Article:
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Using novel voltage-sensitive nanoparticles, researchers have found electric fields inside cells as strong as those produced in lightning bolts. Previously, it has only been possible to measure electric fields across cell membranes, not within the main bulk of cells. It’s not clear what causes these strong fields or what they might mean. But now that it’s possible to measure them, researchers hope to learn about disease states such as cancer by studying these electric fields.

University of Michigan researchers led by chemistry professor Raoul Kopelman encapsulated voltage-sensitive dyes in polymer spheres just 30 nanometers in diameter. When illuminated with blue light, the voltage-sensitive dyes emit a mixture of red and green light; the exact frequency of light emitted is influenced by the strength of local electric fields, allowing the researchers to measure those fields. Testing these nanoparticles in the internal fluid of brain-cancer cells, Kopelman found electric fields as strong as 15 million volts per meter, perhaps five times stronger than the field found in a lightning bolt.

“They have developed a tool that allows you to look at cellular changes on a very local level,” says Piotr Grodzinski, director of the National Cancer Institute Alliance for Nanotechnology in Cancer. Traditional techniques for studying disease at the level of tissues average out differences between cells. Grodzinski says that many developments in cancer research over the past few years have been “more reactive,” working toward developing diagnostics for catching the disease in its earlier stages and for better predicting to which drugs patients will respond. Despite how far cancer treatments have come, the way that cancer progresses at the cellular level is still not very well understood. With a better understanding, researchers hope to further improve diagnostics and personalized care. “This development represents an attempt to start using nanoscale tools to understand how disease develops,” says Grodzinski.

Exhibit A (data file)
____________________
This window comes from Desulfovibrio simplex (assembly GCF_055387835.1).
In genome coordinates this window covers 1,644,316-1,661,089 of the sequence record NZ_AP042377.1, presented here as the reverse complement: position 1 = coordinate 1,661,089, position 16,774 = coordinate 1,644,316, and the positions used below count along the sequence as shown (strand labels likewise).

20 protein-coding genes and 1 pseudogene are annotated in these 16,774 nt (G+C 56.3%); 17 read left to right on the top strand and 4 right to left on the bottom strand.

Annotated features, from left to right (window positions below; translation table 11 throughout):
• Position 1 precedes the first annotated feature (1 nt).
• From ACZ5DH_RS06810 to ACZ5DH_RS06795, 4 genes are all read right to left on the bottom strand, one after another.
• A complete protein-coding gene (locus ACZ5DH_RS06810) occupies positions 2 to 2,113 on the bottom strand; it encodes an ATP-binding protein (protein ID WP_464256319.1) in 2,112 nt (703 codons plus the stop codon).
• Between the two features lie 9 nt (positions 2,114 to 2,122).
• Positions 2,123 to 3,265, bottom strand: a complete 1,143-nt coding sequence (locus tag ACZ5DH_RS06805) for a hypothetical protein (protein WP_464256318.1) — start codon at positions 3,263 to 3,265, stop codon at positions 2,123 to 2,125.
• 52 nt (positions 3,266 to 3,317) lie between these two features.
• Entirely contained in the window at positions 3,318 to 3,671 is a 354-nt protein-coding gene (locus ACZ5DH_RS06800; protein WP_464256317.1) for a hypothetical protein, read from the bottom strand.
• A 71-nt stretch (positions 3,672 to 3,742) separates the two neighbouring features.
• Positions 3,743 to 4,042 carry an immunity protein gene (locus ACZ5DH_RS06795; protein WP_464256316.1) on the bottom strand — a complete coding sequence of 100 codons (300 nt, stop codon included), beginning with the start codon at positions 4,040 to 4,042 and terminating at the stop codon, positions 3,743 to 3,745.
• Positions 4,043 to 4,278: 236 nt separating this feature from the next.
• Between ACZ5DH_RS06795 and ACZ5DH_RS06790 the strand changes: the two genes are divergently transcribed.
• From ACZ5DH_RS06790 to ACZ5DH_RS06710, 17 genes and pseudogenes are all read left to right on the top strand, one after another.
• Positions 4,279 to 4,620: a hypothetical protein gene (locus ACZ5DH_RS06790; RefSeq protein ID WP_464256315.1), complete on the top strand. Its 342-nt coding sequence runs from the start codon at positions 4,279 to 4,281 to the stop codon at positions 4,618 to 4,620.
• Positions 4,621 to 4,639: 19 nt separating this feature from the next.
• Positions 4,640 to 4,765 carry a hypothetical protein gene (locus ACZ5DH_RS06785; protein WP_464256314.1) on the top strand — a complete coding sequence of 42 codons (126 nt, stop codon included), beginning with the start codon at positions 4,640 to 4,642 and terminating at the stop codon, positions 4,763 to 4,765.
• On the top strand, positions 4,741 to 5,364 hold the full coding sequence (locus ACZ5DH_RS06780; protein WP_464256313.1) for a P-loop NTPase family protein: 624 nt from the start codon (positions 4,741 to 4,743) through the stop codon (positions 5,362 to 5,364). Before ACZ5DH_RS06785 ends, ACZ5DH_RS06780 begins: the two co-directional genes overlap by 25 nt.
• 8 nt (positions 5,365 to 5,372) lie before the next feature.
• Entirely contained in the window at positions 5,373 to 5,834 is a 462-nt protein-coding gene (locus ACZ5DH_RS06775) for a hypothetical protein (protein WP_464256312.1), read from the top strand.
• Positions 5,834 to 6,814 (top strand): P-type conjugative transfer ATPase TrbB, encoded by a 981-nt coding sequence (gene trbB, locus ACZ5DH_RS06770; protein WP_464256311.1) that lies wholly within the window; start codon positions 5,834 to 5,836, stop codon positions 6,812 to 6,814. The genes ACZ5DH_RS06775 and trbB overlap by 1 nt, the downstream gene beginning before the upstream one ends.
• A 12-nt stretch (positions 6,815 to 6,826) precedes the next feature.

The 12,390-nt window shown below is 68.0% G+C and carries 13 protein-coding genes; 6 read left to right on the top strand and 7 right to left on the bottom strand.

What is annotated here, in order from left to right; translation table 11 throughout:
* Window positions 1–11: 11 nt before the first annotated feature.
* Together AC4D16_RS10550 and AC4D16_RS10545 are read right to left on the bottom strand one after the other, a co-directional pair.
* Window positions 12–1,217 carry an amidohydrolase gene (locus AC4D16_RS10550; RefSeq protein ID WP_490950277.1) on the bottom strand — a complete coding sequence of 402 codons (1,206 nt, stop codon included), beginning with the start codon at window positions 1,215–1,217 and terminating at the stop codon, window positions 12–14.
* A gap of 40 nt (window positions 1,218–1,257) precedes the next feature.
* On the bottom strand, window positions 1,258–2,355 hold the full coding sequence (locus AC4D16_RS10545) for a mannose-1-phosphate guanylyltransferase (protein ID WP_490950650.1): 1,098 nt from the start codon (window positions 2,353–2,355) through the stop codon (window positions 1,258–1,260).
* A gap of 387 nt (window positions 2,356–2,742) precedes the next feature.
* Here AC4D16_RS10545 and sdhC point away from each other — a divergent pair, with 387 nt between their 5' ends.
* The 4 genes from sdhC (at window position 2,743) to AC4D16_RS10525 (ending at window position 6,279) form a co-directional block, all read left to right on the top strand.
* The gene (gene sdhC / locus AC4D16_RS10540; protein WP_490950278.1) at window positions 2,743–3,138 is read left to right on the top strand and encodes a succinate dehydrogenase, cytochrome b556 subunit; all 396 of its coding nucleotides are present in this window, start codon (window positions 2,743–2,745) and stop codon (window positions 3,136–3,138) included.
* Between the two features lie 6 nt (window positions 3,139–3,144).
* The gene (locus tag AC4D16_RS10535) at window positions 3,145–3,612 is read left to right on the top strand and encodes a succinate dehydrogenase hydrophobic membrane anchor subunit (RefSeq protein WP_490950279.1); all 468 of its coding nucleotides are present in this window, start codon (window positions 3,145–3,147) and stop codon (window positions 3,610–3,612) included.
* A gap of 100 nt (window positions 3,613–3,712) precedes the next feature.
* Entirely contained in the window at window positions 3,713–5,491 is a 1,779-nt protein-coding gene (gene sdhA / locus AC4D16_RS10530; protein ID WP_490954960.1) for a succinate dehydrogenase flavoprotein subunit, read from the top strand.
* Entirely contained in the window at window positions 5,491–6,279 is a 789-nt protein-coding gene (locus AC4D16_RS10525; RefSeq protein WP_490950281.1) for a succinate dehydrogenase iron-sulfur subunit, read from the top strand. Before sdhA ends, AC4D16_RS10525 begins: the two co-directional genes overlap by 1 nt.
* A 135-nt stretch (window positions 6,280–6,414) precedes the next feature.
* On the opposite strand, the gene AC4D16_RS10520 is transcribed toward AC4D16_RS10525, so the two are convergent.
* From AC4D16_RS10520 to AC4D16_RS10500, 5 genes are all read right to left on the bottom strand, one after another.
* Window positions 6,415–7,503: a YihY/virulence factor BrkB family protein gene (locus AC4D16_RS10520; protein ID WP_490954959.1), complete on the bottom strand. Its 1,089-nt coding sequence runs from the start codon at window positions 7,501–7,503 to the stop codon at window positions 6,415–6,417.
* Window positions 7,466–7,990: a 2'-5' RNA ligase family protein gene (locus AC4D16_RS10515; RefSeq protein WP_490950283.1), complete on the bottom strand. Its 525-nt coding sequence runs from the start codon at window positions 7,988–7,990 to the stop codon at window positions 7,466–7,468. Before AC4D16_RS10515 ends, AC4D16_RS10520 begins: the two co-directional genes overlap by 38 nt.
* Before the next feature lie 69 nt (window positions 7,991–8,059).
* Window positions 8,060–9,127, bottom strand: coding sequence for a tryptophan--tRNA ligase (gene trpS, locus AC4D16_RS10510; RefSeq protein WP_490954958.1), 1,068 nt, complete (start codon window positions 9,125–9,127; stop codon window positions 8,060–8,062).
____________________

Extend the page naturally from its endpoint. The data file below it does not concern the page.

Jerry S.H. Lee, a nanotechnology project manager also at the National Cancer Institute, says that Kopelman’s research bolsters the set of nanoscale tools that scientists are developing to probe cells’ physical properties, such as special microscopic probes for measuring cell stiffness. (See “The Feel of Cancer Cells.”) In the past decade, researchers have improved cancer diagnosis by examining protein markers and genetic signatures. Now they’re “thinking of how nanotechnology can make tools to look at additional signatures” like electric fields, says Lee.

Voltage-sensitive dyes are not new. For decades, neuroscientists have used them to measure voltages across cell membranes in studies of how nerve cells generate and respond to electrical charges. But Kopelman says that it’s not possible to control the placement of these dyes in cells. They are hydrophobic and aggregate in cell membranes, so it has not been possible to use them to study the cytosol, the bulk of the interior of the cell. Kopelman also says that these dyes might be reacting with enzymes and other molecules in cells. His encapsulated dyes aren’t hydrophobic and can operate anywhere in the cell, not just in membranes. Because it’s possible to place his encapsulated dyes in a cell with a greater degree of control, Kopelman likens them to voltmeters. “Nano voltmeters do not perturb [the cellular] environment, and you can control where you put them,” he says.

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Credit: Raoul Kopelman, University of Michigan

Tagged: Biomedicine, cancer, electricity, nanoparticles, cellular

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